You know because pro gun people are the REAL gun safety advocates:
Now I don’t have a clearing bucket in my armory, but all his points are great ones. I do have a few guns that require a trigger pull to disassemble them, I make it a point to triple-check the chamber before that trigger gets pulled, and I call that good. Also the only gun I have that has an exposed hammer and is double-action without a decocker is my Beretta 21A and the few occasions I carried this it was hammer on half-cock safety off. Still I drop the hammer and half-cock it with the barrel tipped up so there is ZERO change of a negligent discharge.
Now while I think it’s safe to trust the decocker on your various guns, if you by chance own and carry a gun like a CZ-82 or CZ-75B these guns can be carried cocked-and-locked, or with the hammer down and the safety off. I prefer option #2, and to get a loaded gun there you need to thumb down the hammer. If I was doing this often I would CERTAINLY have a clearing barrel for that added safety.
Again, his points are solid, I should probably have a clearing barrel just to have one for added safety. Oh and his ballistics are right, sand stops bullets REALLY quick!
I carry a CZ 75 and I carry it hammer down, I still have not had a surprise bang when lowering the hammer but I’m sure it will happen someday. Where this gun is stored when it’s not with me a bucket of sand on the floor would be a bad idea, it’s on the second floor making the floor a not safe direction to point a loaded gun.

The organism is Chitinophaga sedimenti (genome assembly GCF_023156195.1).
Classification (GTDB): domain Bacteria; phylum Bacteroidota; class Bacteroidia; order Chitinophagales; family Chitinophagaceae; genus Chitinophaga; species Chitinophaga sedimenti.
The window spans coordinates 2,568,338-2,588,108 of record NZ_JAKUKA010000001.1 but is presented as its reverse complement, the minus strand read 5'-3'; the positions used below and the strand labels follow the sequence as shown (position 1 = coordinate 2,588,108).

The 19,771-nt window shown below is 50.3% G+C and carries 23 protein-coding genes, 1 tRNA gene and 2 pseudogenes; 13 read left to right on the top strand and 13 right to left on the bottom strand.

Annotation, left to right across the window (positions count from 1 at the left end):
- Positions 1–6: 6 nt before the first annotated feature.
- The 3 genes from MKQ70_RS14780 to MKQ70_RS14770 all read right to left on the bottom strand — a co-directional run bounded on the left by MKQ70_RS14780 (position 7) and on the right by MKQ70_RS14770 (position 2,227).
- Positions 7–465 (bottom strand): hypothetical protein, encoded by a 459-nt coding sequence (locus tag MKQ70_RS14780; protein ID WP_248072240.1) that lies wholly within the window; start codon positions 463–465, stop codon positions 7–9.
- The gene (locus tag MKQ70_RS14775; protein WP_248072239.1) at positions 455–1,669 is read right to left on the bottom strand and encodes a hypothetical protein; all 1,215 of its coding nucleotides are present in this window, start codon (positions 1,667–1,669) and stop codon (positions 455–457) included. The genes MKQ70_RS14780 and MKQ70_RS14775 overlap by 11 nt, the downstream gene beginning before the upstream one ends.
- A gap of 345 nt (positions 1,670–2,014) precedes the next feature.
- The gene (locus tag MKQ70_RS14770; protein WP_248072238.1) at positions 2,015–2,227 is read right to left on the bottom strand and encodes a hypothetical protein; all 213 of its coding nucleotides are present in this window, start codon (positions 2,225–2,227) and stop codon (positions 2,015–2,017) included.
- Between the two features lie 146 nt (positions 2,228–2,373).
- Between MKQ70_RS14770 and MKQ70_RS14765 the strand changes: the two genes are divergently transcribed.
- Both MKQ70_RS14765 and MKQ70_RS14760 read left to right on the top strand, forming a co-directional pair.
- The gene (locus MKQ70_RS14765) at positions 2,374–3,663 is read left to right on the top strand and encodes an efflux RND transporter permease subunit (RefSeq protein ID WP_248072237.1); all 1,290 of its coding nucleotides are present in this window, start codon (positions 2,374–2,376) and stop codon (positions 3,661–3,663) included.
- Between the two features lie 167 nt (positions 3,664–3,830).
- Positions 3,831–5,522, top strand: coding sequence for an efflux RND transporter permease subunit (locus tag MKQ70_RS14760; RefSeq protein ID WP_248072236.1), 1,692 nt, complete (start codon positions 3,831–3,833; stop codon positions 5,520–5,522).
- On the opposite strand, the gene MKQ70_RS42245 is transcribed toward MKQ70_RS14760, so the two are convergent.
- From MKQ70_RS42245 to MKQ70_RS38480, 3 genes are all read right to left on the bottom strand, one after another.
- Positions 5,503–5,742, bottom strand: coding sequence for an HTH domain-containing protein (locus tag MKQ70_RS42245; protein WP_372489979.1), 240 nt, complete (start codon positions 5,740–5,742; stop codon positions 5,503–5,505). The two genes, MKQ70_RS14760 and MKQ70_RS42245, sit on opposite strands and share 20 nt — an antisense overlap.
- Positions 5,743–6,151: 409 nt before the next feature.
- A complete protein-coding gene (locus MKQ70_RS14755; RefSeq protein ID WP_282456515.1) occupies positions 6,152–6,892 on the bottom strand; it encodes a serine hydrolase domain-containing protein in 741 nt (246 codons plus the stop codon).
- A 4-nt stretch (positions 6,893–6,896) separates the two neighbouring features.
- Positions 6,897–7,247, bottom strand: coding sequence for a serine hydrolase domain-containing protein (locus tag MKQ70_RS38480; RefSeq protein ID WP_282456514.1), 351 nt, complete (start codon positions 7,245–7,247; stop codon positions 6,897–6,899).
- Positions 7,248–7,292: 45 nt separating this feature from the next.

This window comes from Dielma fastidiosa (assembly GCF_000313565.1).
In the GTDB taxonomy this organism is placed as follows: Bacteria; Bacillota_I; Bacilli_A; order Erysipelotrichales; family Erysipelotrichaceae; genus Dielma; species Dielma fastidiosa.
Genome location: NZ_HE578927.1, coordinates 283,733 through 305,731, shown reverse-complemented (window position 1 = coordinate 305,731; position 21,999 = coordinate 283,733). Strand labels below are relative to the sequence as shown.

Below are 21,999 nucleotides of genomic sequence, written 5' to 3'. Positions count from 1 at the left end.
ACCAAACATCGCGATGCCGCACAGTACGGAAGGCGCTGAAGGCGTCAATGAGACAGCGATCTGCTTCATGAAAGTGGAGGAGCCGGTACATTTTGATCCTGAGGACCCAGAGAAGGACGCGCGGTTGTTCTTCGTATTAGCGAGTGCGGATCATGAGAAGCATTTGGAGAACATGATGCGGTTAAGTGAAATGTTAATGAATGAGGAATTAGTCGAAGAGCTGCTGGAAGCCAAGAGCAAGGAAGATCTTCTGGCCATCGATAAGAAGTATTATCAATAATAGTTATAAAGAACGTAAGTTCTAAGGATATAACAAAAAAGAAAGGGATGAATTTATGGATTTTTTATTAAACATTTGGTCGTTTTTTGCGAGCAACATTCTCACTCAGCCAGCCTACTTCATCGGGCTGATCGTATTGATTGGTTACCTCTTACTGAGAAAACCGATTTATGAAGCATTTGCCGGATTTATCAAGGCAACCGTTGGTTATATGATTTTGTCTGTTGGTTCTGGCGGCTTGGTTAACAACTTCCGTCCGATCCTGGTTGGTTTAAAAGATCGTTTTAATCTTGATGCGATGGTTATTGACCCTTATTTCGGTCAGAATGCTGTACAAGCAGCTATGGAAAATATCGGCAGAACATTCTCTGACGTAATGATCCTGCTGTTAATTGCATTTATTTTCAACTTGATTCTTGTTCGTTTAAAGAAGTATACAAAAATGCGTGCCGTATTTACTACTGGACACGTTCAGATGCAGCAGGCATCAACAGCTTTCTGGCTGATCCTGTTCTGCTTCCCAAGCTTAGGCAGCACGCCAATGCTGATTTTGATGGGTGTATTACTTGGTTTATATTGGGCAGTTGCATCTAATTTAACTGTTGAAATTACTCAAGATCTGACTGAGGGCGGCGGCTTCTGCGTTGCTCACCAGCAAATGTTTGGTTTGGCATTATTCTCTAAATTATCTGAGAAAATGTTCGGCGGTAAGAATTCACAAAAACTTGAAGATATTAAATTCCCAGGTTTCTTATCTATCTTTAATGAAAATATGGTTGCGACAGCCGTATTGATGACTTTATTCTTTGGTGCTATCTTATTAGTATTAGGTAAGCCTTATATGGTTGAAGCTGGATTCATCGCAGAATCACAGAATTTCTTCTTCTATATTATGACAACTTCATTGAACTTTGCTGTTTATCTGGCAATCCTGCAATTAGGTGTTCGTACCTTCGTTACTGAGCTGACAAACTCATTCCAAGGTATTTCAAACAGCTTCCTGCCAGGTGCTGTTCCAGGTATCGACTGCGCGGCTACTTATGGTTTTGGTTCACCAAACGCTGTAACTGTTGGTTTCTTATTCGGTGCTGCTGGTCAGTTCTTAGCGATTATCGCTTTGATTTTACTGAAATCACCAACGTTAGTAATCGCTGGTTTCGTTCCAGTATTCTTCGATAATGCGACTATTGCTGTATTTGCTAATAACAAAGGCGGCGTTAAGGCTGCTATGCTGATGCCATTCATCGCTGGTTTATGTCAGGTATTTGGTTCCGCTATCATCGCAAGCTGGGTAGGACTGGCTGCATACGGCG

The few times I’ve chambered a round and decocked inside the house I used the side of a full bookcase for a back stop. normally I step outsize and use the the ground as my backstop, past the bookcase was an outside wall, and past that is a hill.
You know I have an old 27″ CRT TV down in the armory that I use to watch movies while I clean or reload. Bought the thing years ago, and just kept moving it down the totem pole until now it is at the official bottom.
It is 100% something I will shed ZERO tears if it dies, and a CRT of this size will stop all but the larger rifle rounds. You got me thinking guys!
I’m with Joat… six inches of phone book or pulp fiction should stop any handgun round, isn’t out of place indoors, and is far less messier if cats or kids encounter it. A bookcase also works better than a bucket as another layer of safety when practicing dry-fire.